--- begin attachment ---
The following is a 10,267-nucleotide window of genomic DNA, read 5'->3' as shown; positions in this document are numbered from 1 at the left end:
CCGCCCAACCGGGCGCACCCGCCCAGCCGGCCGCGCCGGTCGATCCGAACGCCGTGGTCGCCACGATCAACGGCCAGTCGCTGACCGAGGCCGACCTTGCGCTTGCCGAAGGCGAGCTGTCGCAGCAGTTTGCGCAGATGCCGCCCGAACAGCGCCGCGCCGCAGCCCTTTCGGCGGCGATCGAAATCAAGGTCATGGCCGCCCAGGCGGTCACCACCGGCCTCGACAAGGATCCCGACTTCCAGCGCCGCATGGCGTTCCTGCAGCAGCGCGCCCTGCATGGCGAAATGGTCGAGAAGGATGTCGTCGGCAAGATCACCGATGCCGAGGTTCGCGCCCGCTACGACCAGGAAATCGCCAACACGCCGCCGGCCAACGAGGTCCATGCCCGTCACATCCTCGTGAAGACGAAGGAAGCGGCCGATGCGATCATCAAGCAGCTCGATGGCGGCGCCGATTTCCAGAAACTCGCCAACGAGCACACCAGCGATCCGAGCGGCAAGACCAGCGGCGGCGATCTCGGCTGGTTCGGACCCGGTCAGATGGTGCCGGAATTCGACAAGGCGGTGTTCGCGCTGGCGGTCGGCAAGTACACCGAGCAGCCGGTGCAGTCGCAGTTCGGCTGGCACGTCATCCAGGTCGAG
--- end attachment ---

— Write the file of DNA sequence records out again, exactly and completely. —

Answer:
The following is a 10,267-nucleotide window of genomic DNA, read 5'->3' as shown; positions in this document are numbered from 1 at the left end:
CCGCCCAACCGGGCGCACCCGCCCAGCCGGCCGCGCCGGTCGATCCGAACGCCGTGGTCGCCACGATCAACGGCCAGTCGCTGACCGAGGCCGACCTTGCGCTTGCCGAAGGCGAGCTGTCGCAGCAGTTTGCGCAGATGCCGCCCGAACAGCGCCGCGCCGCAGCCCTTTCGGCGGCGATCGAAATCAAGGTCATGGCCGCCCAGGCGGTCACCACCGGCCTCGACAAGGATCCCGACTTCCAGCGCCGCATGGCGTTCCTGCAGCAGCGCGCCCTGCATGGCGAAATGGTCGAGAAGGATGTCGTCGGCAAGATCACCGATGCCGAGGTTCGCGCCCGCTACGACCAGGAAATCGCCAACACGCCGCCGGCCAACGAGGTCCATGCCCGTCACATCCTCGTGAAGACGAAGGAAGCGGCCGATGCGATCATCAAGCAGCTCGATGGCGGCGCCGATTTCCAGAAACTCGCCAACGAGCACACCAGCGATCCGAGCGGCAAGACCAGCGGCGGCGATCTCGGCTGGTTCGGACCCGGTCAGATGGTGCCGGAATTCGACAAGGCGGTGTTCGCGCTGGCGGTCGGCAAGTACACCGAGCAGCCGGTGCAGTCGCAGTTCGGCTGGCACGTCATCCAGGTCGAG